REVIEW of REVIEWS

Ethiopian War

Experiences of French and British Point to Perils of War With Natives of Africa

August 1 1935
REVIEW of REVIEWS

Ethiopian War

Experiences of French and British Point to Perils of War With Natives of Africa

August 1 1935

Ethiopian War

REVIEW of REVIEWS

Experiences of French and British Point to Perils of War With Natives of Africa

THAT MUSSOLINI may not find the Ethiopians so easy to conquer as he anticipates is stated by Clarence K. Streit in the New York Times. He writes:

What are the prospects of peaceful settlement of the Italo-Ethiopian conflict by August 25, when, the League Council has ruled and the parties have agreed, arbitration ends?

A little after arbitration ends, the rainy season in Ethiopia also ends, and war can begin then better than peace now. Mussolini’s decision then seems likely to depend on factors that may be divided into military and moral. In both categories there are arguments for peace and arguments for war. On balance the prospects seem now dark.

First, the military factors against war. There are the special Ethiopian difficulties and the general European dangers. Italians with whom the writer has talked count heavily for success in Ethiopia on their practical monopoly of modern weapons, particularly airplanes, tanks and heavy artillery.

The writer was for six months with the French Army in the Riff campaign, when it enjoyed the same superiority over the Moroccan natives. Conditions in Ethiopia seem roughly similar, but less advantageous to Italy. It is less experienced in colonial warfare and less wealthy and operating much farther from its base. Ethiopia is far bigger, more populous, richer and better organized politically than the Riff, and its climatic, mountainous and other natural defenses stronger.

Modem weapons were not of decisive value to the French in the Riff. They won in the end through superiority in infantry, but only after suffering heavy casualties (sometimes as heavy as in World War battles) and massing so many men that they had about ten for each Riffian. The Riff experience would suggest Italy will need some 400,000 or 500,000 soldiers and several years to conquer Ethiopia.

Modem weapons have been developed for use against a civilized enemy in a civilized country, not against an intelligent native in an uncivilized land. Modern weapons are made for use against masses of men— whether in cities or armies—and against big targets of all kinds. The difficulty the French found in Morocco was that there was nothing much to shoot at, or bomb. No cities, railroads, factories, roads, supply depots, armies.

The cost of destruction by modern weapons in such conditions is appallingly high, out of all proportion to the results achieved. Airplanes were used in the end mainly for reconnaissance, communications, supplying beleaguered blockhouses, transporting the wounded.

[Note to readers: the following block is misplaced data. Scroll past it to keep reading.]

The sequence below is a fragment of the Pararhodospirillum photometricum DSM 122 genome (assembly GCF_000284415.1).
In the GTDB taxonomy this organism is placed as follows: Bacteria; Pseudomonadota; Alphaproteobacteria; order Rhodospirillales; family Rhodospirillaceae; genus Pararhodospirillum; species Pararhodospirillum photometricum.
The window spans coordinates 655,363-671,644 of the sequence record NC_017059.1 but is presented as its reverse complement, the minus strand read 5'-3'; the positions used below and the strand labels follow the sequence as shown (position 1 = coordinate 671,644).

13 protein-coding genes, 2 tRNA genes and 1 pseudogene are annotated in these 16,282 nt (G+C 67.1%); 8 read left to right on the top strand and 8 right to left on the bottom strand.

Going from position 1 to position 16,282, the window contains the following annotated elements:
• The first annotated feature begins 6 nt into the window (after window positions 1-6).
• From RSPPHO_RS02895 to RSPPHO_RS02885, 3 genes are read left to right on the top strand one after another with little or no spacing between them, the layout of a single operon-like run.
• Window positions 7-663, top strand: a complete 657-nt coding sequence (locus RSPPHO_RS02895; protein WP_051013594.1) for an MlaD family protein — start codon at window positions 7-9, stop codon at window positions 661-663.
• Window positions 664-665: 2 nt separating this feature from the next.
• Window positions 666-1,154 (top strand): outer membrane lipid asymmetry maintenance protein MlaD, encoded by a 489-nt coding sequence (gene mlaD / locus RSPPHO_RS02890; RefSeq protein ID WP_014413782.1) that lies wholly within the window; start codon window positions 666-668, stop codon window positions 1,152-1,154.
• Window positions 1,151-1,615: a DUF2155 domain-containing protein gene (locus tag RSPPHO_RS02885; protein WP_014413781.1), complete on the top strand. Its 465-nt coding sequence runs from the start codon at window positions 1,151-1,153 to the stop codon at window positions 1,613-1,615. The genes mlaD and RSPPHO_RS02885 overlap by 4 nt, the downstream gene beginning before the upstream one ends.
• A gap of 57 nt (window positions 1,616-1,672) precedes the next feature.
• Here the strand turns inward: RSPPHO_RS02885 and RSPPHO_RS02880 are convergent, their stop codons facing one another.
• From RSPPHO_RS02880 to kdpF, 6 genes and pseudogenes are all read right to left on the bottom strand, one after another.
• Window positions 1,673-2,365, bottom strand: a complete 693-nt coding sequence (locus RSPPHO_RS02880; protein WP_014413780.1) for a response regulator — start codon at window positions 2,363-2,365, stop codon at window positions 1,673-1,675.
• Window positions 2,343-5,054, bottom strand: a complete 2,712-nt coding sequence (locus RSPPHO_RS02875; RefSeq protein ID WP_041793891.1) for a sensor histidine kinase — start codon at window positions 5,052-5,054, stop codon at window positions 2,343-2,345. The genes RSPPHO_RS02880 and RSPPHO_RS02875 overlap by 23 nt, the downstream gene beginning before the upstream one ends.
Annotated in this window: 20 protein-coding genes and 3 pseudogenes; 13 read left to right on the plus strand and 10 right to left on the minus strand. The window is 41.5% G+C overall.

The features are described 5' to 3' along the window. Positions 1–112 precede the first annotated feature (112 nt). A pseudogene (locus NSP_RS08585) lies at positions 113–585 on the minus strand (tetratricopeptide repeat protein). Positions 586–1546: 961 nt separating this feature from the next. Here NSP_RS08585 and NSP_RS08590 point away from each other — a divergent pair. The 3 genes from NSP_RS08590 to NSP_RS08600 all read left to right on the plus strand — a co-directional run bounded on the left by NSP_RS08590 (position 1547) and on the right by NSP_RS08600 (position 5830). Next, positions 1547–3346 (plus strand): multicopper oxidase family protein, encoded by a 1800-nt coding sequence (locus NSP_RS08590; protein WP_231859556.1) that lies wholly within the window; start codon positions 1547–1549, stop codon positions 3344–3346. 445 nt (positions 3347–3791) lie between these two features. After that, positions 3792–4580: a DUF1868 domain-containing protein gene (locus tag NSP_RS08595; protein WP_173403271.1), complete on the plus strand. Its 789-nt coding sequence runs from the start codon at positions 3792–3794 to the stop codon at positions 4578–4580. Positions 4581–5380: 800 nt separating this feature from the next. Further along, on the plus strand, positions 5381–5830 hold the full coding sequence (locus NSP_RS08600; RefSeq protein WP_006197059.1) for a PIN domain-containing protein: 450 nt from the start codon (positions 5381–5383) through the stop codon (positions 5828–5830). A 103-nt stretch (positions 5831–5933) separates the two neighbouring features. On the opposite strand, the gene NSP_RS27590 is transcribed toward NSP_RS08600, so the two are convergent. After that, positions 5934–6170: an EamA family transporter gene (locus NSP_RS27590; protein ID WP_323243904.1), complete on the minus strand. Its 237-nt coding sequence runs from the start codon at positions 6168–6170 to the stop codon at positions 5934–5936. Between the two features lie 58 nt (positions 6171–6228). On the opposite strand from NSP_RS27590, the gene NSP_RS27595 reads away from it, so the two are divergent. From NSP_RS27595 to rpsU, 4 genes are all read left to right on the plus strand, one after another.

On the other hand, modem weapons help make the European an easy target for the native. They increase impedimenta and make for massing men more or less around them and in their service. Even without them the mass tactics of armies trained for European fighting give the native no end of things to shoot at.

The only way to beat him cheaply is to learn to fight him his way, as our frontiersman fought the Indians. Otherwise the European can conquer rifle-armed natives of the fighting type such as the Riffians and Ethiopians not by modern weapons but only by vastly outnumbering them.

The British, who have a wide experience in native warfare, and the French, who have been twenty years pacifying Morocco, consider the difficulties of conquering Ethiopia extremely great. They fear that if Mussolini resorts to war there he will be drawn into biting off much more than he can safely chew.

At best it is feared that Mussolini will be drawn into a long and costly campaign —for once in, prestige will require him to continue either to triumph or catastrophe.

For such reasons the British and French fear that an Ethiopian campaign is bound to weaken Italy militarily and financially, and is liable, especially in the event of dis-

aster, to lead to political upheaval and the downfall of Mussolini. Such a situation, they say, greatly risks tempting Germany to make a coup in Austria, with incalculable consequences for European peace. Consequently, the British and French have recently begun emphasizing publicly and privately to Mussolini the military dangers in Ethiopia and Europe.

On the other hand, there are reasons to believe Mussolini will not find this convincing. He is more likely to be impressed by the undoubted fact that the British and French have imperial and other material interests for persuading him to desist than by the fact that their advice may be sound, even though not disinterested. He may admit the great difficulties of an Ethiopian campaign, but he may answer this argument by pointing to the fact that European powers, when they set themselves to it, have always succeeded in conquering native populations in the end.

Growing desire for a National Government for Canada adds interest to this cartoon, published in the Silver Jubilee Number of Punch. It is captioned “Her Protector,” and the note says :

“Mr. Snowden’s refusal to yield an inch to the Trade Union group in the Cabinet on the question of national economy brought about a complete deadlock in the autumn of 1931. On August 24th Mr. Ramsay MacDonald tendered his resignation to the King, but immediately resumed office with a commission to form a National Government, relying on the support of Conservatives, Simonite Liberals, and a handful of Labour Members. His pledge to go to the country at the earliest possible opportunity was fulfilled in the General Election held on October 27th which resulted in the return of the National Party with an overwhelming majority.”